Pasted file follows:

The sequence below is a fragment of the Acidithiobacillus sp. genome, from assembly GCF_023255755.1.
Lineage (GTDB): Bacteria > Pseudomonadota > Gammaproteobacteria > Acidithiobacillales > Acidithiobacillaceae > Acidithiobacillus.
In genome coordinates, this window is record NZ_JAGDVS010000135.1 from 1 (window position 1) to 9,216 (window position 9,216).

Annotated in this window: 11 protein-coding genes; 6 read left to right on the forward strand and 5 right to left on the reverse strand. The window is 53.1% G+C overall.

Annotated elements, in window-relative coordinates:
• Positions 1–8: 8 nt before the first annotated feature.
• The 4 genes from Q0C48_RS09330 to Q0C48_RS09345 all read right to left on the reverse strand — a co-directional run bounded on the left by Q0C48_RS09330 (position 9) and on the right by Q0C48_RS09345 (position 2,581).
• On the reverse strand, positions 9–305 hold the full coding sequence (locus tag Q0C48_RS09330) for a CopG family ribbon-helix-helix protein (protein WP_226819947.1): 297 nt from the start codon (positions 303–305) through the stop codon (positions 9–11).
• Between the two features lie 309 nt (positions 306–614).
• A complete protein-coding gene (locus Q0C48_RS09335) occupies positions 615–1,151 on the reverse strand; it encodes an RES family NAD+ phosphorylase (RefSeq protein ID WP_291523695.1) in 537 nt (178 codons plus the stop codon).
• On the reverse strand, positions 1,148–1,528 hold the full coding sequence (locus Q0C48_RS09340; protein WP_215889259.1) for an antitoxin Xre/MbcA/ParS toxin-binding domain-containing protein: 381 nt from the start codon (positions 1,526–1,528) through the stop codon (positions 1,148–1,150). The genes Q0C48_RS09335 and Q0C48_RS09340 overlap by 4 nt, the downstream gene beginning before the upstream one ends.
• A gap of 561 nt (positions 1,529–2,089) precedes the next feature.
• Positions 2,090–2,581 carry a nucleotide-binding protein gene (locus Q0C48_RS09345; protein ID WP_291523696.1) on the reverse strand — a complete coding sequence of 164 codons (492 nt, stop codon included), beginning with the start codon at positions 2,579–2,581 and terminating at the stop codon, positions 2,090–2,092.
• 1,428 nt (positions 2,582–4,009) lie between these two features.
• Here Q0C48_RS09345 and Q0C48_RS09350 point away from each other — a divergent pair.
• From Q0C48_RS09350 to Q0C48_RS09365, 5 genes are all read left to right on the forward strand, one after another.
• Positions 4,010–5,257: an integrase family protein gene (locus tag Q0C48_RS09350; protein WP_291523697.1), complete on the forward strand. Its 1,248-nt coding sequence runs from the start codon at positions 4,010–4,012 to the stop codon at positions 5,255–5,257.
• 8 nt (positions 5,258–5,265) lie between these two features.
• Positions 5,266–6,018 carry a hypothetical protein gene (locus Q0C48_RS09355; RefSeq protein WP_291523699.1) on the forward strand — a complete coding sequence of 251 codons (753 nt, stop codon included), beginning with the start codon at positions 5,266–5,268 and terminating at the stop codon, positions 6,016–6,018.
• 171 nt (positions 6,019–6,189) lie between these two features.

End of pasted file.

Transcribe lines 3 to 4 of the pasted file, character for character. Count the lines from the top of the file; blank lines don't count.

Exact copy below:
In genome coordinates, this window is record NZ_JAGDVS010000135.1 from 1 (window position 1) to 9,216 (window position 9,216).

Annotated in this window: 11 protein-coding genes; 6 read left to right on the forward strand and 5 right to left on the reverse strand. The window is 53.1% G+C overall.